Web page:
February 2nd, 2007

Forgotten Boston cocktails

Mr. Boston rumA couple of months ago, a guy named Goran Berntsson emailed me and asked, “Would you kindly answer my question on Sidecars? I wonder about the word ‘Boston’ in ‘Boston Sidecar.’ Does it just mean the drink is shaken in a Boston shaker or is there anything more, something historical, behind ‘Boston’ in this connection? I do think there should be, but if so: What?”

I had no idea. How embarrassing — drinkboston.com had never heard of a Boston Sidecar. I found the recipe in the Old Mr. Boston De Luxe Official Bartender’s Guide (1961 edition) I received for Christmas: 3/4 oz brandy, 3/4 oz rum, 3/4 oz triple sec, and the juice of half a lime shaken on ice and strained. But I didn’t know why it was called the Boston Sidecar. I asked around, but none of my bartender pals had any answers about the drink’s origins. I was only able to tell Goran that the Boston shaker likely had nothing to do with the drink’s name, since most cocktails are mixed in this apparatus. I noticed that Goran asked the same question on squidoo.com but didn’t get an answer there either.

Which brings me to the fact that I still have no background on this drink, but that this site ought to at least compile a list of drinks either with “Boston” in their name or that originated here. Here are a few:

  • Boston Sidecar (recipe above)
  • Boston Cocktail (from Michael Jackson’s Bar & Cocktail Companion: 1.5 oz dry gin, 1 oz apricot brandy, 1 tsp lemon juice, dash of grenadine)
  • Ward Eight (probably the most famous forgotten Boston cocktail. From CocktailDB: 1.5 oz bourbon or rye, 1 oz lemon juice, 1 tsp sugar, 1/4 oz grenadine)

Of course, it being the Old Mr. Boston guide, that book has recipes for the Boston Collins and the Boston Sour, but those appear to be simply variations on the Rum Collins and the Whiskey Sour. I’ll do some cross-referencing and start a page of Boston cocktails whose recipes come from more than one source. In the meantime, if anyone knows how the Boston Sidecar, or the Boston Cocktail for the matter, got its name, chime in under Comments, will you?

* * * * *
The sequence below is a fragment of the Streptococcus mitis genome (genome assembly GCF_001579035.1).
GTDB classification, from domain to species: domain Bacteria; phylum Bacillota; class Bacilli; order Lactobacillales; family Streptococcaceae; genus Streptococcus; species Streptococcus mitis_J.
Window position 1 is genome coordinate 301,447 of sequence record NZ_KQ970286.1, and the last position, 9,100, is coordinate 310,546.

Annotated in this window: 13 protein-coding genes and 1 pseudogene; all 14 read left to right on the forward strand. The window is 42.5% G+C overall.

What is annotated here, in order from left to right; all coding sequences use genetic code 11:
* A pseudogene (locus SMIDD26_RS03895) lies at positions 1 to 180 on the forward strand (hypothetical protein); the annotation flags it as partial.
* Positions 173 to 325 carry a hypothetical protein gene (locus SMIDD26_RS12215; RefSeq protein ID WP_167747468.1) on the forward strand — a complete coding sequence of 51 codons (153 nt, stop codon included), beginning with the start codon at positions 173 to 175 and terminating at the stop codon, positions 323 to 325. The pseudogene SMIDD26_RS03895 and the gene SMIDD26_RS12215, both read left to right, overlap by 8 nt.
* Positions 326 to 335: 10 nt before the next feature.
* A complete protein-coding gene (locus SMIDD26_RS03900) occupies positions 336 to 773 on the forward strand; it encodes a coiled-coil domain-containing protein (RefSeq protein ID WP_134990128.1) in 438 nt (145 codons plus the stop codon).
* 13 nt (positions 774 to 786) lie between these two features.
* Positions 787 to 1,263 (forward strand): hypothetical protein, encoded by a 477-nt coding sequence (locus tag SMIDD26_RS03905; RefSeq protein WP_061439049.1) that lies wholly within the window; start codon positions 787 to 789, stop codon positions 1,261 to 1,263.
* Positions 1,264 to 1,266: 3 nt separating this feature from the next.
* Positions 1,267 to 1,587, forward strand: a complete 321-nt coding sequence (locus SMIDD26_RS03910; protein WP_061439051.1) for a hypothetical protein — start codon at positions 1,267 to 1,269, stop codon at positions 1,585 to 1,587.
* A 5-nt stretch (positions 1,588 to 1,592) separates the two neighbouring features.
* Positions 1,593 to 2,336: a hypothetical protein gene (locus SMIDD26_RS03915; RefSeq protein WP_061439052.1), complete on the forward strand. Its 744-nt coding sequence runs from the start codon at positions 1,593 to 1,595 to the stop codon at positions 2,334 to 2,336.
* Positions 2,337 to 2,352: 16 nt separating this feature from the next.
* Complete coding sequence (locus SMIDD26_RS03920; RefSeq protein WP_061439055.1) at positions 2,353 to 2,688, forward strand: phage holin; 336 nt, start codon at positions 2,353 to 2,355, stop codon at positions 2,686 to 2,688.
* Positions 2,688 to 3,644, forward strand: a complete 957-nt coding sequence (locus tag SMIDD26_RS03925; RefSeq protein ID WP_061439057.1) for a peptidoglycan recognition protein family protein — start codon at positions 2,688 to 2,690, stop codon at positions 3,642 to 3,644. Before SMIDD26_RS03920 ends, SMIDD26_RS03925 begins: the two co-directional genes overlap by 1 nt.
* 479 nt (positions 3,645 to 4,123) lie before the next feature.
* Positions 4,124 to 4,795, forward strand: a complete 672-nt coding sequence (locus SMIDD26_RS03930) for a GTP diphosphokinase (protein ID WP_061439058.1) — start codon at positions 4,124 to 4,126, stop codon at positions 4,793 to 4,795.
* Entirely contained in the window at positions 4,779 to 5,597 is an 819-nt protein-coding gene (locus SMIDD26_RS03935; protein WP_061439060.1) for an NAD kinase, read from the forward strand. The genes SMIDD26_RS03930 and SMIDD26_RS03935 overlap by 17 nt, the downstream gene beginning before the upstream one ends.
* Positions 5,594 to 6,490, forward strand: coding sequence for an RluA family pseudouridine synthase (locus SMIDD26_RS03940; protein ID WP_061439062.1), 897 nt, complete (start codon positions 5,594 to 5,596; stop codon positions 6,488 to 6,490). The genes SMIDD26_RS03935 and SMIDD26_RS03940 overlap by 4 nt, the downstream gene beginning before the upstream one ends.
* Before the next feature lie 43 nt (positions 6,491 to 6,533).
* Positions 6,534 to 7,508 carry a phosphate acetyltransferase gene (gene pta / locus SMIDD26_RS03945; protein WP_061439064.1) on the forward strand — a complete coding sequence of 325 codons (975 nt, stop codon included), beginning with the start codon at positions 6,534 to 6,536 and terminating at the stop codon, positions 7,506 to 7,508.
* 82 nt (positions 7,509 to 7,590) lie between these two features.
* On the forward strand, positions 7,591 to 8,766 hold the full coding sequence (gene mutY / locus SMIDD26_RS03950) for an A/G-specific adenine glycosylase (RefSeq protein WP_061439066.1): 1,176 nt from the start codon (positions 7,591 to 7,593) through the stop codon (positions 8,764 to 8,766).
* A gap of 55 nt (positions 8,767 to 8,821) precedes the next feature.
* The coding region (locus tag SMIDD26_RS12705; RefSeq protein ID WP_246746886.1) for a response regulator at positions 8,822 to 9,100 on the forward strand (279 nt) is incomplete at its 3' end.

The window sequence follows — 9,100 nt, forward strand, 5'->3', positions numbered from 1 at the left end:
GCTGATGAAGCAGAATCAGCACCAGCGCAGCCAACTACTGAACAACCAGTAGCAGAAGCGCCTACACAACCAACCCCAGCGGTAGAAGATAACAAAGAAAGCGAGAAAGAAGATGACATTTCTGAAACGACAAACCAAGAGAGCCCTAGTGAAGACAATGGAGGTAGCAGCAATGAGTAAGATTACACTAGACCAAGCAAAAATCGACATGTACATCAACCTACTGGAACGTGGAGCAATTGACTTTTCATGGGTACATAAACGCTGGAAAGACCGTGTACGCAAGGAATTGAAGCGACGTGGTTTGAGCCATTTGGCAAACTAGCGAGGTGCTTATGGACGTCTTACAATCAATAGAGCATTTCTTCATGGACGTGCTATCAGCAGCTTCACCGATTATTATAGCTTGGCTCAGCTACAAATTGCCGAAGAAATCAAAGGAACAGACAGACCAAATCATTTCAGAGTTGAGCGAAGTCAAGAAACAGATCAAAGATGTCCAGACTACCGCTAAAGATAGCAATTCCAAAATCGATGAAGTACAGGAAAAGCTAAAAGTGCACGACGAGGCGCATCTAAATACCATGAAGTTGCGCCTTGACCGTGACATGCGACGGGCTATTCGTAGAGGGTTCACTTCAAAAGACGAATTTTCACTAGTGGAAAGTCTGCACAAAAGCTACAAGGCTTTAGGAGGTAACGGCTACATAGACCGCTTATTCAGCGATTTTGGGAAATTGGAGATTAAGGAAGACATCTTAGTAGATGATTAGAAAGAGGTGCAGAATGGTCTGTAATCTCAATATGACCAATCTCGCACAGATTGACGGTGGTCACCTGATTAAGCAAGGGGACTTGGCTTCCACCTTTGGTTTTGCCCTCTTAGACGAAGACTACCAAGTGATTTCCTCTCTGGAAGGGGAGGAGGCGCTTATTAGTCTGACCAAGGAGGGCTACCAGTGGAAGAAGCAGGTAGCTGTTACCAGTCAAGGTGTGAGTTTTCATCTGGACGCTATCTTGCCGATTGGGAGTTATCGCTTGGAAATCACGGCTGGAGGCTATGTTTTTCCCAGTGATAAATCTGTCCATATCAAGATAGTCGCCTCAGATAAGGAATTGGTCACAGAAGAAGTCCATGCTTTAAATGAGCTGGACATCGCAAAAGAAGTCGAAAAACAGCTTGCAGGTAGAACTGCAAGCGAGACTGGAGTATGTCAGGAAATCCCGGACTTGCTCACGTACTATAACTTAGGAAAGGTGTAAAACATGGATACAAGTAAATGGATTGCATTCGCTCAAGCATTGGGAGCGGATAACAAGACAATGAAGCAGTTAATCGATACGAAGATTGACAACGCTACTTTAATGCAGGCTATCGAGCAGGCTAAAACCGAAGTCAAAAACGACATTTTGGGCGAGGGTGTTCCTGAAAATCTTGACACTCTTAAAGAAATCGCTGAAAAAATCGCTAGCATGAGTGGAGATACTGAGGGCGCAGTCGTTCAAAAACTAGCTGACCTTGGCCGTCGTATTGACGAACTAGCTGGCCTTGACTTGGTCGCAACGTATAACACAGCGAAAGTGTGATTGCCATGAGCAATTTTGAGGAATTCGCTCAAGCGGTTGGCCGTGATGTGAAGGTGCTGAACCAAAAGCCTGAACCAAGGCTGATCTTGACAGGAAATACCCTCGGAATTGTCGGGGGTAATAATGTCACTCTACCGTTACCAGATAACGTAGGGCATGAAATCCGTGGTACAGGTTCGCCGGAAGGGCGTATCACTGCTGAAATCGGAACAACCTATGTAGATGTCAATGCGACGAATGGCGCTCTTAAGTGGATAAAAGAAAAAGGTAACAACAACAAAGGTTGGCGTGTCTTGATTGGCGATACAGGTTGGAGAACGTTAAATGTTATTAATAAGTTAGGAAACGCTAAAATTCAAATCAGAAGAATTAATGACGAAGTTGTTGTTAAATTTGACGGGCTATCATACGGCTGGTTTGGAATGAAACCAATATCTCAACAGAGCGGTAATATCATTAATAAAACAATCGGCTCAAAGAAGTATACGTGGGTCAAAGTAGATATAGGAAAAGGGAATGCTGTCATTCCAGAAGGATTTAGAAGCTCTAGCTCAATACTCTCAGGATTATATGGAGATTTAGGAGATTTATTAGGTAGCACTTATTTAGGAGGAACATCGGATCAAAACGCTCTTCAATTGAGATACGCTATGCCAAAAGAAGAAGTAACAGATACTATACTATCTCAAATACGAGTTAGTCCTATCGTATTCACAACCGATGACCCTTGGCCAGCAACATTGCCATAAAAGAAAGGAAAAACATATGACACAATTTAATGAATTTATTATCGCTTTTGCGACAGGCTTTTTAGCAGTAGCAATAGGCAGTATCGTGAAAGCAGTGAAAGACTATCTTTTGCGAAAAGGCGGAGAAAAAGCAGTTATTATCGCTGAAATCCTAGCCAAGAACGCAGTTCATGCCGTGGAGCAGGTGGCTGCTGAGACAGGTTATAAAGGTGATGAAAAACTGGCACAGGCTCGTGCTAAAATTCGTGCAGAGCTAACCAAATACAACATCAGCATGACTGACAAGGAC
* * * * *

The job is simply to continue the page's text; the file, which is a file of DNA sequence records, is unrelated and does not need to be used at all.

Permalink | Filed under Brandy, Cocktails, Gin, Rum, Whiskey |

4 Responses to “Forgotten Boston cocktails”

  1. Ro

    Ask Anthony Julio who writes the Liquids column for Boston Mag. He knows about the “boston” in the Sidecar.

  2. Mike

    Better late than never with a reply, right? The “Boston” refers to the use of rum and limes. Boston had a huge trade in molasses and rum with the Caribbean back in the day. You’ve heard of the great molasses flood in the north end, right? That tank was owned by the Purity Distilling Company.

  3. ljclark

    Yes, I’m aware of the Boston-area rum trade of yore. But I’ve never heard that “Boston” refers to the use of rum and limes. (There are several cocktails with “Boston” in their name that have neither rum nor lime, and there are obviously lots and lots of cocktails, with many different names, that have rum and lime.) I’m curious: where did you hear/read this piece of cocktail lore? I’d love to look further into it.

  4. Jenni Davis

    You almost answered your own question! Mr Boston is a brand of rum imported into the States from the Virgin Islands – hence by adding Mr Boston rum to the original Sidecar recipe, it became the Boston Sidecar.

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